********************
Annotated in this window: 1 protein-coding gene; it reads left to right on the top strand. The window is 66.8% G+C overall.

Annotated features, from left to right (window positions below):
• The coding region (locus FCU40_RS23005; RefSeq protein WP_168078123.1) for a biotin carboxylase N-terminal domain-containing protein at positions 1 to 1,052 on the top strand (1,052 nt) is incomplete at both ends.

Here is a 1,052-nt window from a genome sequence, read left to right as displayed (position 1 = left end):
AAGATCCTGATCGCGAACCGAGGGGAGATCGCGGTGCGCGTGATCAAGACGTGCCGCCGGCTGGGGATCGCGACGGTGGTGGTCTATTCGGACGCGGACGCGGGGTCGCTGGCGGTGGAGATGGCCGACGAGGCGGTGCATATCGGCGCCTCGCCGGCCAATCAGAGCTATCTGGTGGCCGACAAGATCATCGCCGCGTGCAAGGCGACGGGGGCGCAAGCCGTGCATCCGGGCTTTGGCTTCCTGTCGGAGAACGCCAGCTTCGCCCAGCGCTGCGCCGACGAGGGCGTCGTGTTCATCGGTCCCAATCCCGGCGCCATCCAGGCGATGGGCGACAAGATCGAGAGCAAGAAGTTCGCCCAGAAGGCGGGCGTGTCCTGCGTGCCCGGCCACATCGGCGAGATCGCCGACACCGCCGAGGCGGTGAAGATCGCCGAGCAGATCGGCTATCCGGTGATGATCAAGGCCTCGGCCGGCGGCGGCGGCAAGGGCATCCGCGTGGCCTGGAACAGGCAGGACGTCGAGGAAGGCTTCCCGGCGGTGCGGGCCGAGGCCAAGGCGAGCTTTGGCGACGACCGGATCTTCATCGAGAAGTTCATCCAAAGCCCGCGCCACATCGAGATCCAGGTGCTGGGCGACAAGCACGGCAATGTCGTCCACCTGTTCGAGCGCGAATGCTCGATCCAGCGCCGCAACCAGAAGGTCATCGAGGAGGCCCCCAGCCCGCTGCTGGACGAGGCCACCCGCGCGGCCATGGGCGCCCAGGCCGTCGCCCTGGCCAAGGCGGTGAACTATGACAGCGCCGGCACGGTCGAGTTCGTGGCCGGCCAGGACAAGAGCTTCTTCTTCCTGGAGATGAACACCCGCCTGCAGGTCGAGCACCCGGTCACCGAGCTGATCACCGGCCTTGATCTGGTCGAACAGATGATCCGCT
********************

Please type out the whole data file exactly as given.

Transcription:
Annotated in this window: 1 protein-coding gene; it reads left to right on the top strand. The window is 66.8% G+C overall.

Annotated features, from left to right (window positions below):
• The coding region (locus FCU40_RS23005; RefSeq protein WP_168078123.1) for a biotin carboxylase N-terminal domain-containing protein at positions 1 to 1,052 on the top strand (1,052 nt) is incomplete at both ends.

Here is a 1,052-nt window from a genome sequence, read left to right as displayed (position 1 = left end):
AAGATCCTGATCGCGAACCGAGGGGAGATCGCGGTGCGCGTGATCAAGACGTGCCGCCGGCTGGGGATCGCGACGGTGGTGGTCTATTCGGACGCGGACGCGGGGTCGCTGGCGGTGGAGATGGCCGACGAGGCGGTGCATATCGGCGCCTCGCCGGCCAATCAGAGCTATCTGGTGGCCGACAAGATCATCGCCGCGTGCAAGGCGACGGGGGCGCAAGCCGTGCATCCGGGCTTTGGCTTCCTGTCGGAGAACGCCAGCTTCGCCCAGCGCTGCGCCGACGAGGGCGTCGTGTTCATCGGTCCCAATCCCGGCGCCATCCAGGCGATGGGCGACAAGATCGAGAGCAAGAAGTTCGCCCAGAAGGCGGGCGTGTCCTGCGTGCCCGGCCACATCGGCGAGATCGCCGACACCGCCGAGGCGGTGAAGATCGCCGAGCAGATCGGCTATCCGGTGATGATCAAGGCCTCGGCCGGCGGCGGCGGCAAGGGCATCCGCGTGGCCTGGAACAGGCAGGACGTCGAGGAAGGCTTCCCGGCGGTGCGGGCCGAGGCCAAGGCGAGCTTTGGCGACGACCGGATCTTCATCGAGAAGTTCATCCAAAGCCCGCGCCACATCGAGATCCAGGTGCTGGGCGACAAGCACGGCAATGTCGTCCACCTGTTCGAGCGCGAATGCTCGATCCAGCGCCGCAACCAGAAGGTCATCGAGGAGGCCCCCAGCCCGCTGCTGGACGAGGCCACCCGCGCGGCCATGGGCGCCCAGGCCGTCGCCCTGGCCAAGGCGGTGAACTATGACAGCGCCGGCACGGTCGAGTTCGTGGCCGGCCAGGACAAGAGCTTCTTCTTCCTGGAGATGAACACCCGCCTGCAGGTCGAGCACCCGGTCACCGAGCTGATCACCGGCCTTGATCTGGTCGAACAGATGATCCGCT